This question demanded the use of the field's accumulated knowledge of ocean physics. Using a mathematical equation that describes the wind-driven ocean circulation patterns around Antarctica, the researchers calculated the amount of water that was trapped under the sea ice by currents in the LGM. They found that the shock to the entire Earth from this added ice cover was massive: The ice covered the only spot where the deep ocean ever got to breathe. Since the sea ice capped these deep waters, the Southern Ocean's CO2 was never exhaled to the atmosphere.
The researchers then saw a link between the sea ice change and the massive rearrangement of ocean waters that is evident in the paleoclimate record. Under the expanded sea ice, a greater amount of upwelled deep water sank back downward. Southern Ocean abyssal water eventually filled a greater volume of the entire midlevel and lower ocean — lifting the interface between upper and lower waters to a shallower depth, such that the deep, carbon-rich waters lost contact with the upper ocean. Breathing less, the ocean could store a lot more carbon.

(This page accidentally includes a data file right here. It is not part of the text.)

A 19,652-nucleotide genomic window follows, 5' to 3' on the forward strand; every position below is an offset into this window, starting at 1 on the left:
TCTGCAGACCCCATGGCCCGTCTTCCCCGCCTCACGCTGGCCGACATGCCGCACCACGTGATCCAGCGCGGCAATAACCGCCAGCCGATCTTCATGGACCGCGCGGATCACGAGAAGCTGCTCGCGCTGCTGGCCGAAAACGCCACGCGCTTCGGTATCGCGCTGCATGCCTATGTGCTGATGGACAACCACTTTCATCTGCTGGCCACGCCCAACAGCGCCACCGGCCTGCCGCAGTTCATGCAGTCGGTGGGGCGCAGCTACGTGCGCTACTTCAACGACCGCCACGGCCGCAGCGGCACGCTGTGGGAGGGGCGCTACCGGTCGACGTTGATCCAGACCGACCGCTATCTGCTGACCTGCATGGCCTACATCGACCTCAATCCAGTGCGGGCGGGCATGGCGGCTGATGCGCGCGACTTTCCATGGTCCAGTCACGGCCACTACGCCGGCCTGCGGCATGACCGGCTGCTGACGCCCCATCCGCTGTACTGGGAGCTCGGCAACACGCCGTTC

A Southern Ocean suffocated by sea ice, the researchers say, helps explain the big drop in atmospheric CO2 during the LGM.
The study suggests a dynamic link between sea-ice expansion and the increase of ocean water insulated from the atmosphere, which the field has long treated as independent events. This insight takes on extra relevance in light of the fact that paleoclimatologists need to explain not just the very low levels of atmospheric CO2 during the last ice age, but also the fact that this happened during each of the last four glacial periods, as the paleoclimate record reveals.
Ferrari says that it never made sense to argue that independent changes drew down CO2 by the exact same amount in every ice age. "To me, that means that all the events that co-occurred must be incredibly tightly linked, without much freedom to drift beyond a narrow margin," he says. "If there is a causality effect among the events at the start of an ice age, then they could happen in the same ratio."
The research was supported by the National Science Foundation.
Abby Abazorius | Eurek Alert!
New Technique for Finding Weakness in Earth’s Crust
30.09.2016 | University of Adelaide
Researcher creates a controlled rogue wave in realistic oceanic conditions
30.09.2016 | Aalto University
Heavy construction machinery is the focus of Oak Ridge National Laboratory’s latest advance in additive manufacturing research. With industry partners and university students, ORNL researchers are designing and producing the world’s first 3D printed excavator, a prototype that will leverage large-scale AM technologies and explore the feasibility of printing with metal alloys.